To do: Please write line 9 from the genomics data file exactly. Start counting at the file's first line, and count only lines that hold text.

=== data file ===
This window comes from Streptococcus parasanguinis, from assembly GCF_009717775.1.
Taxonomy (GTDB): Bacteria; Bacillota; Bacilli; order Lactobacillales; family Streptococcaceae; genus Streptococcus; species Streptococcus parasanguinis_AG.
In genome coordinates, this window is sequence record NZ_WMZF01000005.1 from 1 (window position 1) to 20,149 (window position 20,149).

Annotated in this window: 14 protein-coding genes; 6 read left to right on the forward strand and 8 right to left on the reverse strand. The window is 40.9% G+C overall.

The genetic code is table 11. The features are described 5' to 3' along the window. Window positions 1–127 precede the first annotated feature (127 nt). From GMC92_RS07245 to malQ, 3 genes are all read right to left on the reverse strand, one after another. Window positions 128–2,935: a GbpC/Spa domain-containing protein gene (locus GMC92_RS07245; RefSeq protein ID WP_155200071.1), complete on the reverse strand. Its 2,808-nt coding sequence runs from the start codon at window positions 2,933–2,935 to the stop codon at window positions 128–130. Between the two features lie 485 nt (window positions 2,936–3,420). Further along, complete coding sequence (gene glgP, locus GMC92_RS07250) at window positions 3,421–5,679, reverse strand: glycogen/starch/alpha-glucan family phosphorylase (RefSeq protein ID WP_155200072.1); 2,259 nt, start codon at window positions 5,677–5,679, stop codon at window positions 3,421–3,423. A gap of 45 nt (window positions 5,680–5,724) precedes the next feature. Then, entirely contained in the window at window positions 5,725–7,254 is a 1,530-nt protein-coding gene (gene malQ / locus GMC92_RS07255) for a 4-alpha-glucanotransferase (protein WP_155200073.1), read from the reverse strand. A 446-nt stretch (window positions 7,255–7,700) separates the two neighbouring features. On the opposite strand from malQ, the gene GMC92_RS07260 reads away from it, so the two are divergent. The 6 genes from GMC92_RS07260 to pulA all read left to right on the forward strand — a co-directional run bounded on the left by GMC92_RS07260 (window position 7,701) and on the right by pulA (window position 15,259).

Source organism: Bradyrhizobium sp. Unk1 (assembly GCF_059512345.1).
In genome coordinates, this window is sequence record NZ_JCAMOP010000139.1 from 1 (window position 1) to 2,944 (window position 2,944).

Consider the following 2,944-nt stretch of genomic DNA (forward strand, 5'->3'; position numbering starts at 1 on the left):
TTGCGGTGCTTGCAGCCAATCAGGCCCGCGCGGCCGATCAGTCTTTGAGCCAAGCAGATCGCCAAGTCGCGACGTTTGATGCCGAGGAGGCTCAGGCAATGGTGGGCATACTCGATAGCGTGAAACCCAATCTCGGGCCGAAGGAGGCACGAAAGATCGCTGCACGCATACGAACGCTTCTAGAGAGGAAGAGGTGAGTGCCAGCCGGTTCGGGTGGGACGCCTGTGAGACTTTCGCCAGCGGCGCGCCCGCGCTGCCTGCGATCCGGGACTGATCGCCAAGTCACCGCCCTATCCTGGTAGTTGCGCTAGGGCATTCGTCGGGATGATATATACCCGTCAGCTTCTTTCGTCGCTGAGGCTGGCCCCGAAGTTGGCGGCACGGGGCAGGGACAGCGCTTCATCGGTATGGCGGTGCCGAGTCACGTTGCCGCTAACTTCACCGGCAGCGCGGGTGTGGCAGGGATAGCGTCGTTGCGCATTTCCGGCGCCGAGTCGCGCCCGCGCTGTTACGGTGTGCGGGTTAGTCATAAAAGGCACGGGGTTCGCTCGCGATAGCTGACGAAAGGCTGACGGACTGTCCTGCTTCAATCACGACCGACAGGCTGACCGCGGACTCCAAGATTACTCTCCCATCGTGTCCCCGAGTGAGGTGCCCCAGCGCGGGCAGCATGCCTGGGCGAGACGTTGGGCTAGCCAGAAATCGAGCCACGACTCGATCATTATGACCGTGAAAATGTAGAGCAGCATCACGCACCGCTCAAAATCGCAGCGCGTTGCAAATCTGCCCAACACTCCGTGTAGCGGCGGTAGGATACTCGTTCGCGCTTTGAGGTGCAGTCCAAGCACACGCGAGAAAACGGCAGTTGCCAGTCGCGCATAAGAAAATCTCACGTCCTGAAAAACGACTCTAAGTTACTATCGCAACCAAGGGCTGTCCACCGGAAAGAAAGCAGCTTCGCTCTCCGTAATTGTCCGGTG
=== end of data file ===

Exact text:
TTGCGGTGCTTGCAGCCAATCAGGCCCGCGCGGCCGATCAGTCTTTGAGCCAAGCAGATCGCCAAGTCGCGACGTTTGATGCCGAGGAGGCTCAGGCAATGGTGGGCATACTCGATAGCGTGAAACCCAATCTCGGGCCGAAGGAGGCACGAAAGATCGCTGCACGCATACGAACGCTTCTAGAGAGGAAGAGGTGAGTGCCAGCCGGTTCGGGTGGGACGCCTGTGAGACTTTCGCCAGCGGCGCGCCCGCGCTGCCTGCGATCCGGGACTGATCGCCAAGTCACCGCCCTATCCTGGTAGTTGCGCTAGGGCATTCGTCGGGATGATATATACCCGTCAGCTTCTTTCGTCGCTGAGGCTGGCCCCGAAGTTGGCGGCACGGGGCAGGGACAGCGCTTCATCGGTATGGCGGTGCCGAGTCACGTTGCCGCTAACTTCACCGGCAGCGCGGGTGTGGCAGGGATAGCGTCGTTGCGCATTTCCGGCGCCGAGTCGCGCCCGCGCTGTTACGGTGTGCGGGTTAGTCATAAAAGGCACGGGGTTCGCTCGCGATAGCTGACGAAAGGCTGACGGACTGTCCTGCTTCAATCACGACCGACAGGCTGACCGCGGACTCCAAGATTACTCTCCCATCGTGTCCCCGAGTGAGGTGCCCCAGCGCGGGCAGCATGCCTGGGCGAGACGTTGGGCTAGCCAGAAATCGAGCCACGACTCGATCATTATGACCGTGAAAATGTAGAGCAGCATCACGCACCGCTCAAAATCGCAGCGCGTTGCAAATCTGCCCAACACTCCGTGTAGCGGCGGTAGGATACTCGTTCGCGCTTTGAGGTGCAGTCCAAGCACACGCGAGAAAACGGCAGTTGCCAGTCGCGCATAAGAAAATCTCACGTCCTGAAAAACGACTCTAAGTTACTATCGCAACCAAGGGCTGTCCACCGGAAAGAAAGCAGCTTCGCTCTCCGTAATTGTCCGGTG